Indian MBBS students stage protest in Kerala for recognition in physical training

Indian MBBS students stage protest in Kerala
Indian medical students enrolled in Chinese universities have been studying offshore for over two years. India’s National Medical Commission has previously declared that it does not recognise or approve medical courses done entirely online. Source: Tauseef Mustafa/AFP

Indian nationals enrolled in Bachelor of Medicine and Bachelor of Surgery (MBBS) programmes in Chinese universities have staged a protest on March 19, 2022 outside of the secretariat in Kerala, demanding recognition for their practical training. For two years, Indian MBBS students locked out of China have had to contend with online learning and completing their in-house training in local government and private hospitals. 

“We were forced to come back from China in January 2020. It’s been two years since we have been attending online classes. We don’t have any recognition of whether the Indian government will accept us with these online classes,” Murshid Aleen, a fourth-year medical student at Yangzhou University, told ANI News. “Most of us are doing practical at various government and private hospitals in Kerala, but it is not recognised.”

The protest was organised under the Foreign Medical Graduates Parents Association (FMGPA), an association of parents of overseas medical graduates in India. FMGPA’s Vice President Subair MC was quoted saying that students want official authorisation from the state and national government to accept their education as “valid”. India’s National Medical Commission has previously declared that it does not recognise or approve medical courses done entirely online. 

While many countries have committed to reopening international borders to admit foreign students, China has refused to budge from its zero-COVID policy, leaving Indian MBBS students with little option but to play the waiting game. 

Future on hold for Indian MBBS students in Chinese universities 

With years of study on the line, students are distressed over loan repayment and having their medical degrees rendered useless. Aleen said that they have conveyed their concerns to the central government through an online portal. “We are helpless right now. We need a certificate from the government that we are going to the hospitals for a certain period and we are getting the observation with certain departments,” the student added.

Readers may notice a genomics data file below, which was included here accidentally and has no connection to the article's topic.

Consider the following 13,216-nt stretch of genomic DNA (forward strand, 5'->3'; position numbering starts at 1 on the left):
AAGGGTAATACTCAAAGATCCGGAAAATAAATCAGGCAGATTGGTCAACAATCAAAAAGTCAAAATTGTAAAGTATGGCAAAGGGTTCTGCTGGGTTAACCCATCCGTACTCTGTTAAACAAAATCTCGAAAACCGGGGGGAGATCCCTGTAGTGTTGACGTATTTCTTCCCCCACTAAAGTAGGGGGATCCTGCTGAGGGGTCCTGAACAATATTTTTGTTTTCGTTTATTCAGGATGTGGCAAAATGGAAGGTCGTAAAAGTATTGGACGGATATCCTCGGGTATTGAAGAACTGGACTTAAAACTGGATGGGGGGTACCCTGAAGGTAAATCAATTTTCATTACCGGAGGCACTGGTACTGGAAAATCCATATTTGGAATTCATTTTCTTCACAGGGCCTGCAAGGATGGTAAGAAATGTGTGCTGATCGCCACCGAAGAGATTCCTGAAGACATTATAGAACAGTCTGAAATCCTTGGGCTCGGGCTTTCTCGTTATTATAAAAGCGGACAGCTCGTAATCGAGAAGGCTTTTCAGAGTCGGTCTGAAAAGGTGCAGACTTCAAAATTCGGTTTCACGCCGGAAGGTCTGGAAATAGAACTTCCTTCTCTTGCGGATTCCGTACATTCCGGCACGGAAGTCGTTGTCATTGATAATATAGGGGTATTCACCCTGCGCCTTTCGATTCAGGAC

One Indian MBBS student held a placard that drew parallels between their situation and Indian medical students forced to flee Ukraine, who are similarly pushing for the government to intervene in their plight to transfer out of Ukrainian universities.  

Aashutosh Kumar, 24, has been at the receiving end of acerbic comments from others who doubt his doctoring skills. “Sometimes, it becomes embarrassing and affects my confidence. Being an MBBS student, I am not able to get practical knowledge,” the fourth-year Youjiang Medical University for Nationalities told Edex Live

For most MBBS students, online classes are poor substitutes for in-person instructions, especially in a discipline that requires extensive practical training.

“While other countries are sending their students back to China, we don’t know what the Indian government is doing,” Shahnawaz Khan, a student at Anhui University who insists MBBS can’t be taught online, was quoted saying. “[We] should at least be given a chance for practicals in Indian colleges. We are even ready to pay for it.” 

Indian students have been equally vocal in expressing their disappointment online. Hashtags such as #PMSavelndianStudentsOfChina, #TakeUsBackToChina and #GOIHelpIndianStudentsOfChina have consistently been used online to draw the Indian government’s attention for a resolution to their ongoing dilemma. 

Transferring to local institutions isn’t a viable option for many, as Indian medical colleges cost significantly higher than their tuition fees abroad. There are only around 300 government-run medical schools, and the competition for a shot at admission is extremely stiff. 

“This whole situation reveals some sad facts,” writes Anurag Mehra, a Professor of Chemical Engineering and Associate Faculty at the Centre for Policy Studies, IIT Bombay. “We are simply unable to nurture the great ‘demographic dividend’ by training, and then retaining, young people who want to be doctors.”